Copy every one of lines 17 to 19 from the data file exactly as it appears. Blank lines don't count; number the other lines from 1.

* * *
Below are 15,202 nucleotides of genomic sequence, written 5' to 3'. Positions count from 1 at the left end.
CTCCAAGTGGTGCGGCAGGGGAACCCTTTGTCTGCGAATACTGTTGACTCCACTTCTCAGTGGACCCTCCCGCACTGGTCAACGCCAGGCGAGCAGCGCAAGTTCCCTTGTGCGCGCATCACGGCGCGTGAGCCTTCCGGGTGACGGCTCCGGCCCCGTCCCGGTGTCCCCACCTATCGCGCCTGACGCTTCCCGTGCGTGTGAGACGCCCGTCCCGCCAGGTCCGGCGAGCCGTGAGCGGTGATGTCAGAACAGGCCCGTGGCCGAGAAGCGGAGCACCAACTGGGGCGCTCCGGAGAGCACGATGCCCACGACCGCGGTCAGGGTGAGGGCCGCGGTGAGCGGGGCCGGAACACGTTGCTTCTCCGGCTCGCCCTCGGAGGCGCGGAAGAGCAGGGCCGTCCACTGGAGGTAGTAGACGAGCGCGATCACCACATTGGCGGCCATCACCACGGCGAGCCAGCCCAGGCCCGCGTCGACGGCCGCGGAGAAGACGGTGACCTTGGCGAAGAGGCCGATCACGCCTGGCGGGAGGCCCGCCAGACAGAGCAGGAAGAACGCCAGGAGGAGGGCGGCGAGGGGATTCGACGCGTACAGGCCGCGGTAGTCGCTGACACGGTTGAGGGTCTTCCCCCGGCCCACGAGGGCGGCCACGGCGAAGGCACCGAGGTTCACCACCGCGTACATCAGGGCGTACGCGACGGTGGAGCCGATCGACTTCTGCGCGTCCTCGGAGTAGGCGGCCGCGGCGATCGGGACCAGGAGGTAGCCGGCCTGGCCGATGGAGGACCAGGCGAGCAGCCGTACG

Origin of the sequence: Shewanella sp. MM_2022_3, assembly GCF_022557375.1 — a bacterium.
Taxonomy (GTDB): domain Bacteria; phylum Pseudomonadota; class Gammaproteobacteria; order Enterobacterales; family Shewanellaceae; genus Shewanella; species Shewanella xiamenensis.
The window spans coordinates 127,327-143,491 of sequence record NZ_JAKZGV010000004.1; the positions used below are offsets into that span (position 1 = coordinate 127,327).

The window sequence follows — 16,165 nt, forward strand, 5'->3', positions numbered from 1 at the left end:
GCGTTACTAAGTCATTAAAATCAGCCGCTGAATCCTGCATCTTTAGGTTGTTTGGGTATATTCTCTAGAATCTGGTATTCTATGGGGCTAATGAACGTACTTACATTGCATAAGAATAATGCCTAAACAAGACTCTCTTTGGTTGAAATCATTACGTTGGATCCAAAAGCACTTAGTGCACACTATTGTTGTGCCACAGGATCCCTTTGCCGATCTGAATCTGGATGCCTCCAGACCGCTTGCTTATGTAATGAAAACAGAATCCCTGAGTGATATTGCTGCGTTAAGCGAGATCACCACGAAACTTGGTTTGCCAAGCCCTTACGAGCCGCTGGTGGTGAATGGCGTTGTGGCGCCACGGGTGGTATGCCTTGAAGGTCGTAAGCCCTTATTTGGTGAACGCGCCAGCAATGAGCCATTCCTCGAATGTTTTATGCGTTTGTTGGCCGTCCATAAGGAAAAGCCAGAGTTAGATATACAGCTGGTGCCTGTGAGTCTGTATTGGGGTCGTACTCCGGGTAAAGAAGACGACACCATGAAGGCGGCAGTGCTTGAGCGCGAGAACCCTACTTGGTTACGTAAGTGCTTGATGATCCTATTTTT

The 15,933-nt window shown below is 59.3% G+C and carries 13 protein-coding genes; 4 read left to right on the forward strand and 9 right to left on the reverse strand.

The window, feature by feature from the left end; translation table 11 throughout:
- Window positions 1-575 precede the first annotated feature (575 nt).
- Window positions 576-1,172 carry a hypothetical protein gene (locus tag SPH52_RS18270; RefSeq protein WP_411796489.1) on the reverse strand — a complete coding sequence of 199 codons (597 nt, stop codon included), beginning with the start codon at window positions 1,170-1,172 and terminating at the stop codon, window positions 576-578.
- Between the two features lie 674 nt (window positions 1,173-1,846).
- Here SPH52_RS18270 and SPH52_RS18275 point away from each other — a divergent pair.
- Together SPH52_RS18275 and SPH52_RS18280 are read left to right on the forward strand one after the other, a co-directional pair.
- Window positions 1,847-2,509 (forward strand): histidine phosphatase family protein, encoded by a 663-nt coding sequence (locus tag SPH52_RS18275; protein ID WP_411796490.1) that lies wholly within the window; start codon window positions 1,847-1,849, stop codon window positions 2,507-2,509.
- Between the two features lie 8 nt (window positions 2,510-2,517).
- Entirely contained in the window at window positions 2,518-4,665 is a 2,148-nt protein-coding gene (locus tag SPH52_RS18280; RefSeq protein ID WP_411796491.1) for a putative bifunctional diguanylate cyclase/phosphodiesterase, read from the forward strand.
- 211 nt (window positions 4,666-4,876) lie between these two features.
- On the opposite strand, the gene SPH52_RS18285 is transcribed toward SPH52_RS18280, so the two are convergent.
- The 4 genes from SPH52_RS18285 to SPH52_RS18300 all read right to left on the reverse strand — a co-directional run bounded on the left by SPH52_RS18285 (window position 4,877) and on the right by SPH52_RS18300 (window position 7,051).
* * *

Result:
- Entirely contained in the window at window positions 2,518-4,665 is a 2,148-nt protein-coding gene (locus tag SPH52_RS18280; RefSeq protein ID WP_411796491.1) for a putative bifunctional diguanylate cyclase/phosphodiesterase, read from the forward strand.
- 211 nt (window positions 4,666-4,876) lie between these two features.
- On the opposite strand, the gene SPH52_RS18285 is transcribed toward SPH52_RS18280, so the two are convergent.